It’s not quite life on Mars, but it may be a pointer.
US researchers have shown that, as some had suspected, microorganisms can survive in the harshest of conditions by extracting water from the rocks they colonise.
A team from the University of California (UC) and Johns Hopkins University (JHU) studied interactions between Chroococcidiopsis – a cyanobacteria commonly found in deserts – and gypsum in Chile’s Atacama Desert.
Or below it, to be precise. The Chroococcidiopsis exist beneath a thin layer of rock that gives them a measure of protection against the high solar irradiance, extreme dryness and battering winds in what is the world’s driest non-polar region.
When gypsum samples were studied back in the lab, the most striking discovery was that the microorganisms change the very nature of the rock. By extracting water, they cause a phase transformation of the material – from gypsum to anhydrite, a dehydrated mineral.
Intrigued, the researchers ran some experiments, allowing the organisms to colonise half-millimetre cubes of rock, called coupons, under two different conditions: one in the presence of water, to mimic a high-humidity environment, and the other completely dry.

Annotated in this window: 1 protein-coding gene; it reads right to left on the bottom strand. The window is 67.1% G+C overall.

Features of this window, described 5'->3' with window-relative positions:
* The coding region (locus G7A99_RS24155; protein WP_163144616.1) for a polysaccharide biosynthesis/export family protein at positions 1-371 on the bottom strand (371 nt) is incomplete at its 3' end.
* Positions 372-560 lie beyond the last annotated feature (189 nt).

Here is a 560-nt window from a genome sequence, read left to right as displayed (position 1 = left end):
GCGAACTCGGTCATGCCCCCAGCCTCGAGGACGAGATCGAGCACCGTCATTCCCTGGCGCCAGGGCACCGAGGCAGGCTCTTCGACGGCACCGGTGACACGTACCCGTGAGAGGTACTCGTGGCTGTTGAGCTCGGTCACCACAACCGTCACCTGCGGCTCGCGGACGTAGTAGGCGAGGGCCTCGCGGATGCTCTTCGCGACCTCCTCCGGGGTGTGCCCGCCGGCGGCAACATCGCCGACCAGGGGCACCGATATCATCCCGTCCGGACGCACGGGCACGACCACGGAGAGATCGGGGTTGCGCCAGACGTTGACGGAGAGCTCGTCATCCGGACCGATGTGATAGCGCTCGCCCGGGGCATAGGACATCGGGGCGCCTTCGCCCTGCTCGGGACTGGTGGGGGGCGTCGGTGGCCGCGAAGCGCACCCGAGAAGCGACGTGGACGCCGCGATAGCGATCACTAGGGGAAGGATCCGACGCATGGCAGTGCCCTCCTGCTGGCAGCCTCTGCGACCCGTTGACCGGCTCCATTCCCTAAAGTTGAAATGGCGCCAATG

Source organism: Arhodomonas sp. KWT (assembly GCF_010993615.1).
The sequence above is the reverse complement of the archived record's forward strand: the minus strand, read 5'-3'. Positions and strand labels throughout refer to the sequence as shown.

Amid moisture, they found, the gypsum did not transform to the anhydrite phase.
The cyanobacteria “didn’t need water from the rock, they got it from their surroundings,” says David Kisailus, from UC Irvine. “But when they were put under stressed conditions, the microbes had no alternative but to extract water from the gypsum, inducing this phase transformation in the material.”
Kisailus’s team used a combination of advanced microscopy and spectroscopy to examine the interactions between the biological and geological counterparts, finding that the organisms bore into the rock by excreting a biofilm containing organic acids.
UCI’s Wei Huang then used a modified electron microscope equipped with a Raman spectrometer to discover that the cyanobacteria used the acid to penetrate the gypsum in specific crystallographic directions – only along certain planes where they could more easily access the water existing between faces of calcium and sulfate ions.
“Researchers have suspected for a long time that microorganisms might be able to extract water from minerals, but this is the first demonstration of it,” says JHU biologist Jocelyne DiRuggiero
“This is an amazing survival strategy for microorganisms living at the dry limit for life, and it will guide our search for life elsewhere.”
The findings are reported in a paper in the journal Proceedings of the National Academy of Science.
Nick Carne is editor of Cosmos digital and editorial manager for The Royal Institution of Australia.
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